To cut to the punch line: Christians believe that Jesus is God in the flesh.  God is present where Jesus is present.  Our relationship to God is made possible and maintained through Jesus. The sacrificing of animals is over; Jesus’ death and resurrection means that God has broken the power of evil, has vindicated Jesus, and now he is enthroned as King.   The


Kingdom of God has begun.

For us this is powerful.   Where is Jesus present?  He is present at the table as we celebrate the Lord’s Supper.  He is present when two or three are gathered in his name, in the church, the “body of Christ.”  He is present by his Spirit in us, right now.  He is present in the people we serve with compassion and mercy, the homeless, the poor, the excluded, the marginalized, the hurting.

The presence of Jesus is the presence of God among us.  Jesus does for us exactly and everything that the temple had done.  Our relationship with God is established and maintained through Jesus.

This means that God is with us here and now, and with us when we go home.  He is with us on the golf course and at the kitchen table.  He is with us when we shop and when we do our banking.  He is with us when we are healthy and when health breaks down.  He is with us as we draw our last breath in this life.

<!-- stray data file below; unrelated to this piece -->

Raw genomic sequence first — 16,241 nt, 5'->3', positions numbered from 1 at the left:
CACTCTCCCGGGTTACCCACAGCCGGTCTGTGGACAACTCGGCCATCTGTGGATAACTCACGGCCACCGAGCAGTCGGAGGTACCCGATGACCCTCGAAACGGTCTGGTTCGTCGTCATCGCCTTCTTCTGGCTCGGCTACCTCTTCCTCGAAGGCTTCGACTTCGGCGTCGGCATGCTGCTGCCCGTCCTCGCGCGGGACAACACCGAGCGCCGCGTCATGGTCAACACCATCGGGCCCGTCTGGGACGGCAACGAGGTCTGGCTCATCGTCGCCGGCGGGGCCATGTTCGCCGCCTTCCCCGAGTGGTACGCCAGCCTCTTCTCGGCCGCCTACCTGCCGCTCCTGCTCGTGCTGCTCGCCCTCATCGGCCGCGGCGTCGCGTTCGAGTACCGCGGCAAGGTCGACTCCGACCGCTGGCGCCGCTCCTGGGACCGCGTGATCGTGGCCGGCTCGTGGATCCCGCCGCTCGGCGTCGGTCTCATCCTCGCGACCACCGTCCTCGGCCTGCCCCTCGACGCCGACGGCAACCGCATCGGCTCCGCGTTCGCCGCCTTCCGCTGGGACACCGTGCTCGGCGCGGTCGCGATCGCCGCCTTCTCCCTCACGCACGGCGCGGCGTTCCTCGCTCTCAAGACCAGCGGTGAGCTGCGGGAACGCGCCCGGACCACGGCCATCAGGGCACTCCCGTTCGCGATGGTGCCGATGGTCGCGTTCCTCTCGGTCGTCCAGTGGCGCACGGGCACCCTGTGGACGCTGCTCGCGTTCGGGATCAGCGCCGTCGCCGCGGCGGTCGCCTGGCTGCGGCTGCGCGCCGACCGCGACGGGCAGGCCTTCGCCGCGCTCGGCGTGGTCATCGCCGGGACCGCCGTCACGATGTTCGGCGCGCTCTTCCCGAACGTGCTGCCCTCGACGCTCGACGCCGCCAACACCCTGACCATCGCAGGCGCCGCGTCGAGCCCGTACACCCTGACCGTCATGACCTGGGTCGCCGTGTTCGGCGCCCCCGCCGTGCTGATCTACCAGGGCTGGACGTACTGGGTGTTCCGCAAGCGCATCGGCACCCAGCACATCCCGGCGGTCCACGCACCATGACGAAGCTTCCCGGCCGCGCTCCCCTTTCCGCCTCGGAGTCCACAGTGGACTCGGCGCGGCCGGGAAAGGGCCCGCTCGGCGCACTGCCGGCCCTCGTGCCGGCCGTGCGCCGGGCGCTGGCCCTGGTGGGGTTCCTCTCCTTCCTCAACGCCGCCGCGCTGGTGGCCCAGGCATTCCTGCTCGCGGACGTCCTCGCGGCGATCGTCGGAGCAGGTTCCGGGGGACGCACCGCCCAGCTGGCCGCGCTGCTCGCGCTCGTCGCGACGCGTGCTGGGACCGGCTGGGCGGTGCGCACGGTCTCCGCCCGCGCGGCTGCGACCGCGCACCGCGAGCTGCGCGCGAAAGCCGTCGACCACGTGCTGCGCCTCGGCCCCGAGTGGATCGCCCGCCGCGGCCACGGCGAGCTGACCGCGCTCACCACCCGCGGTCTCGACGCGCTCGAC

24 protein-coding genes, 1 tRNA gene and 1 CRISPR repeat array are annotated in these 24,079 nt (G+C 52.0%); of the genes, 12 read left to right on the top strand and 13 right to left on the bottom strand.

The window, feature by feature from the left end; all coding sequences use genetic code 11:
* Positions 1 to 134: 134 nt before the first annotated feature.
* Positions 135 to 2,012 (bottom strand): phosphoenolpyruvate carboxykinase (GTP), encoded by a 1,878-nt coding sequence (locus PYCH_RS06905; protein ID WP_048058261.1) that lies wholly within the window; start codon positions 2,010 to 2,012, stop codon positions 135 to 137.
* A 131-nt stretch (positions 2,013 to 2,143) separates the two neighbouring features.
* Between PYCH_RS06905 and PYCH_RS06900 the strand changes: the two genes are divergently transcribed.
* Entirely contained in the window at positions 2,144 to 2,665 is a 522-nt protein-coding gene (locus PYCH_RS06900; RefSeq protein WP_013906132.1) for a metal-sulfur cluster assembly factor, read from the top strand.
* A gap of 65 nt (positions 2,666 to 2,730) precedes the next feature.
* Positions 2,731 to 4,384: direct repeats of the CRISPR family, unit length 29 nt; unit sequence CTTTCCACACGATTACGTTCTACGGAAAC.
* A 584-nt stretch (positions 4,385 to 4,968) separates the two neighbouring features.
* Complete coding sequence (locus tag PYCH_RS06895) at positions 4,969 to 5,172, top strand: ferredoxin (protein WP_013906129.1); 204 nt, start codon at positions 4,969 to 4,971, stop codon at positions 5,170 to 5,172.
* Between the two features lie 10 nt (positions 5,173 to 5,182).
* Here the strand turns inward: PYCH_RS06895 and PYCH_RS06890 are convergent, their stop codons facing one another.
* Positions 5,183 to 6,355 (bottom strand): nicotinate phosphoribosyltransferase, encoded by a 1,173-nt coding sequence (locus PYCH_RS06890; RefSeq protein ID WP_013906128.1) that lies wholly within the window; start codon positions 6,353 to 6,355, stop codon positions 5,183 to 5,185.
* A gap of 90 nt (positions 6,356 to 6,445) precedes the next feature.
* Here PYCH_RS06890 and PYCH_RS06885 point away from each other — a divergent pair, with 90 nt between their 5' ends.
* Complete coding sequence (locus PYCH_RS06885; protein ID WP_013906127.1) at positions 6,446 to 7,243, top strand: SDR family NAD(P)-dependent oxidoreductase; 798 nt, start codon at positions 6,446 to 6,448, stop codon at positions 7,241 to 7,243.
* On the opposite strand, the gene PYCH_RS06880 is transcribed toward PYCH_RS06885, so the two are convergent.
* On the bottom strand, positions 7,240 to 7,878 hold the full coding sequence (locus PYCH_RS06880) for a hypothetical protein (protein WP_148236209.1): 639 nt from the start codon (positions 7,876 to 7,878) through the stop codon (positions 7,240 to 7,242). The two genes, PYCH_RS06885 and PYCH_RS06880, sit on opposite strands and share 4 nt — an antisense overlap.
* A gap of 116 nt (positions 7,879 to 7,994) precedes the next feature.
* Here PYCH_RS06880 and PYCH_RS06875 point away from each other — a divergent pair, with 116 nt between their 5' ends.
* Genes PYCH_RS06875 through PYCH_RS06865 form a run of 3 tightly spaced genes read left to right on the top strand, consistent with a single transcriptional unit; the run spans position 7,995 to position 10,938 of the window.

Could the people of Jesus‘ times see God at work in Jesus?  Some could, others couldn’t.  God’s presence is discerned through the eyes of faith: trust that our lives are not just the result of accidents and chance, but that God is present and working.

We are helped to understand how God is working in our lives as we hear a witness to how God has worked in other lives.  Today we will hear such a witness from Delphine.